has partnered with LexisNexis to bring you this content.

Copyright 2014 Orange County Register
All Rights Reserved
Orange County Register (California)

The Spanish radio voice of the Lakers has filed a lawsuit against the team and its broadcast partner, TimeWarner Cable, that alleges 17 years of discrimination based on race and age.

Fernando Gonzalez, a Mexican American who has worked for the Lakers since 1996 alongside partner Pepe Mantilla, is seeking $1 million in damages for discrimination claims that include not receiving the same in-arena recognition as English broadcasters and never being granted a one-on-one interview with star Kobe Bryant, according to a lawsuit filed Tuesday in Los Angeles Superior Court and first obtained by The Hollywood Reporter.

Additionally, the suit alleges that Gonzalez, 53, was passed over for a more lucrative position in 2011 when the Lakers entered a 20-year, $3 billion partnership with TWC, establishing English and Spanish television homes for the team. Adrian Marquez and Francisco Pinto were hired to be the on-air team on TWC Deportes, although the pair "are less than forty years of age and have little or no experience in basketball."

The advent of TWC Deportes "signaled the Lakers' intention to begin putting (Gonzalez) out to pasture," the lawsuit states.

After cutting Gonzalez's workload in half, network higher-ups did not give Gonzalez additional, promised on-air assignments to negate the loss in compensation, according to the lawsuit. As a result, the suit claims, Gonzalez lost roughly $30,000 in earnings.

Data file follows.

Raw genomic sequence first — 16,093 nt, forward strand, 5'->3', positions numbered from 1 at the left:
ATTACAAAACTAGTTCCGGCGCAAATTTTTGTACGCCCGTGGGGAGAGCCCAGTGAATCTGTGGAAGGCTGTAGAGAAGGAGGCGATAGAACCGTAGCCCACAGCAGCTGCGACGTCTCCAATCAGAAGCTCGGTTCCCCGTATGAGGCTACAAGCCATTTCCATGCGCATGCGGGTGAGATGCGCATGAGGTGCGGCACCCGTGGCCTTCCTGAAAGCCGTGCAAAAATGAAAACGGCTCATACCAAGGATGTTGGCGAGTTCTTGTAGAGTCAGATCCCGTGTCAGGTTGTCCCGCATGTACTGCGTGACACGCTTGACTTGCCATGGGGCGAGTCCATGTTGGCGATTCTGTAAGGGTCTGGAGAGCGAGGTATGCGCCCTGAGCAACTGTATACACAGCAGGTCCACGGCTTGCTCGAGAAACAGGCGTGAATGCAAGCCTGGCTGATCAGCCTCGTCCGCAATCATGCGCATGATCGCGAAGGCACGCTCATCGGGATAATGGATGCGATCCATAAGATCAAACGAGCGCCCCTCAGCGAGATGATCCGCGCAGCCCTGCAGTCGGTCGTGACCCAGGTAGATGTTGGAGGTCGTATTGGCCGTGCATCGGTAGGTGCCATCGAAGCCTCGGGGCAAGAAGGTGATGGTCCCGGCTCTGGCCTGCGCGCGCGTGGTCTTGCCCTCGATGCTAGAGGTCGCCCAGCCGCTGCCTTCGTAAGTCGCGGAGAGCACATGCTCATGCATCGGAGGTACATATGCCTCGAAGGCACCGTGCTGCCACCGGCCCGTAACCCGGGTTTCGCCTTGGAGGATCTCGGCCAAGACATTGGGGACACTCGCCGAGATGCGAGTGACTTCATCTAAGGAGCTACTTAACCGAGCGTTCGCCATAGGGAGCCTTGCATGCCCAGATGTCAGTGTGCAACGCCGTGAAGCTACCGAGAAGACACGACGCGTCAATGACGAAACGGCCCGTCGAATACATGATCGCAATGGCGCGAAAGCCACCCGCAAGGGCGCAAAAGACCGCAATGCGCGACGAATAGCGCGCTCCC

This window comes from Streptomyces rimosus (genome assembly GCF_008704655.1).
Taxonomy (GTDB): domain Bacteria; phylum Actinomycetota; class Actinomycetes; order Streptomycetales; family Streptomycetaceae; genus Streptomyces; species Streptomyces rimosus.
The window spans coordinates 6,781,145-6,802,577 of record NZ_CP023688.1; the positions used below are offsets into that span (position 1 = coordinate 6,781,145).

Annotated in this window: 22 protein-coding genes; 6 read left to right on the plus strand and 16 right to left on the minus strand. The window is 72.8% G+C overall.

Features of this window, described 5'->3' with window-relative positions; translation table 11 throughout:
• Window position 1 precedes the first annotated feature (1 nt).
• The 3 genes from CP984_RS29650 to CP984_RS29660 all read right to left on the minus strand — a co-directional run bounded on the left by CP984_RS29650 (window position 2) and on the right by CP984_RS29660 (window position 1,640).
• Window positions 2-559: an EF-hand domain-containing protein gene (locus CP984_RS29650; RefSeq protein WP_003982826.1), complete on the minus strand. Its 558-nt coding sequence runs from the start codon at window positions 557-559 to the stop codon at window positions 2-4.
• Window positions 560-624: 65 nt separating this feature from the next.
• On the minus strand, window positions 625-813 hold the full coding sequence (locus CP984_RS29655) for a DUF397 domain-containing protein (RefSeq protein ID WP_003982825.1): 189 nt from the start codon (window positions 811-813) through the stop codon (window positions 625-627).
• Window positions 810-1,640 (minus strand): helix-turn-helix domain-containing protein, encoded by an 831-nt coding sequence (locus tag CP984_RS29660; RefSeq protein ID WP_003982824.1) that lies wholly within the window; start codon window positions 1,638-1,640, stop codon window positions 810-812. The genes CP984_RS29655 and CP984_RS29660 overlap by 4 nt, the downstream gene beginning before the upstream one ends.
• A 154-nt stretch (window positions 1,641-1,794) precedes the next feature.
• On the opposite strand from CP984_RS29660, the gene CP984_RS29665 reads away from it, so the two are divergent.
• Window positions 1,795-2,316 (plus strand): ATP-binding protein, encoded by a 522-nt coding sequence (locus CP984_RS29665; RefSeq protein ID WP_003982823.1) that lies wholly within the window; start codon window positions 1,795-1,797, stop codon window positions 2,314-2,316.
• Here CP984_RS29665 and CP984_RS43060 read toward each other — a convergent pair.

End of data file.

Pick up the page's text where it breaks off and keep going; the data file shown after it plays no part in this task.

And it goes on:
Tim Harris, the Lakers' senior vice president for business operations and Gonzalez's immediate supervisor, was named in the suit, as were Pablo Urquiza, TWC Vice President of Programming, and Mark Shuken, senior vice president and general manager for TWC Sports Regional Networks.

The suit alleges a string of instances in which the Spanish broadcast team of Gonzalez and Mantilla was treated differently from the English broadcast team, including not traveling to road games.

After the Lakers won the 2000 NBA championship, the suit alleges, Gonzalez and Mantilla were told they would have to pay $3,000 for their commemorative championship rings, while other employees received the rings for free. According to the lawsuit, the Spanish broadcasters were eventually refunded their money after Gonzalez complained to announcer Chick Hearn.

The Lakers have not responded to the allegations.


May 30, 2014


Copyright © 2014 LexisNexis, a division of Reed Elsevier Inc. All Rights Reserved.
Terms and Conditions Privacy Policy